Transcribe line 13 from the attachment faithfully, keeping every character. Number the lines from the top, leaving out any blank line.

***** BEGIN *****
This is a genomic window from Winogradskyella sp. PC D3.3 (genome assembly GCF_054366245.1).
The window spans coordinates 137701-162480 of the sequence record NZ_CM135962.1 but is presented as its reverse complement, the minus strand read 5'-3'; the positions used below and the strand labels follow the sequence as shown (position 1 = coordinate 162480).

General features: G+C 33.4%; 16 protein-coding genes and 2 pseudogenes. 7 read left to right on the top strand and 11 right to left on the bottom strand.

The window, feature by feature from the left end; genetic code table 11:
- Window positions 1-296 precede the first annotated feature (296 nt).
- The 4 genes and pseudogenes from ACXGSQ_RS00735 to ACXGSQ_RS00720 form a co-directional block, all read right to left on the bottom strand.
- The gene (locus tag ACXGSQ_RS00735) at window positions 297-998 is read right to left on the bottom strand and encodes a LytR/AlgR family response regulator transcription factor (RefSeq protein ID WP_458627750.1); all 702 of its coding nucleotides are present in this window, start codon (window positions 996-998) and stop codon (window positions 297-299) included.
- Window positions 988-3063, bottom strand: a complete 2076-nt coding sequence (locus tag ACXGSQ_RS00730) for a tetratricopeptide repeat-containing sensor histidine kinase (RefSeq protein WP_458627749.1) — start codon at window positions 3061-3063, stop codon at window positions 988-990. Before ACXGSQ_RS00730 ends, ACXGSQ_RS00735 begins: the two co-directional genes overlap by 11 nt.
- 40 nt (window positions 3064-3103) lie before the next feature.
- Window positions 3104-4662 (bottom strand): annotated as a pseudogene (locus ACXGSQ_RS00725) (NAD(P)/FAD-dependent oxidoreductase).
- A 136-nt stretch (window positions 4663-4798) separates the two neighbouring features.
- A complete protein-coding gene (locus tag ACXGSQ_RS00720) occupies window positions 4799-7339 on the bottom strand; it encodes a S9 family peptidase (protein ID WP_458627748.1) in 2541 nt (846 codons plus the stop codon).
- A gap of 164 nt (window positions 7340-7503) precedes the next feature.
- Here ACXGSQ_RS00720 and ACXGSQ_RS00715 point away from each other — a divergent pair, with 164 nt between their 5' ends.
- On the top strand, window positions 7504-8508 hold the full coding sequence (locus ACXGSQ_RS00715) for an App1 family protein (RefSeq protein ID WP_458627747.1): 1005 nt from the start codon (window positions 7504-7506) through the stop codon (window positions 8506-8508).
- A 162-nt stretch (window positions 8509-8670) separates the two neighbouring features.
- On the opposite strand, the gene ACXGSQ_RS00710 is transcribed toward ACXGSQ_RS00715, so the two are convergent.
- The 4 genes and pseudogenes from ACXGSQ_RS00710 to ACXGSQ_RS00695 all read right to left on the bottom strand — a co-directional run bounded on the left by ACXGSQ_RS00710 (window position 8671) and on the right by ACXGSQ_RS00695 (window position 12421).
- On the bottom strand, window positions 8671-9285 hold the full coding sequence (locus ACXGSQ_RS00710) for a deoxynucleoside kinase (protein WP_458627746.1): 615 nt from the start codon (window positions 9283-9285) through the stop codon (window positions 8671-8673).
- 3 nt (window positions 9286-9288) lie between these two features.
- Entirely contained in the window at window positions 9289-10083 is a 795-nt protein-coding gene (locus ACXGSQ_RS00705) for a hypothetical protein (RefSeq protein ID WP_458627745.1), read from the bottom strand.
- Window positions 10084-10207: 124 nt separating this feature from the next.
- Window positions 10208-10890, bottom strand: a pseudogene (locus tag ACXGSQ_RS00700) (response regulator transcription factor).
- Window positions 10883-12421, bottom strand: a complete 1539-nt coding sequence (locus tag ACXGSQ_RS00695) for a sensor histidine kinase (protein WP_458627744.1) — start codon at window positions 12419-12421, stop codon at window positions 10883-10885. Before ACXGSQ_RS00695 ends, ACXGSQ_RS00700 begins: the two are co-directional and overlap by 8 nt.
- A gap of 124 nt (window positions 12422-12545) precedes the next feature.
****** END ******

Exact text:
- A gap of 164 nt (window positions 7340-7503) precedes the next feature.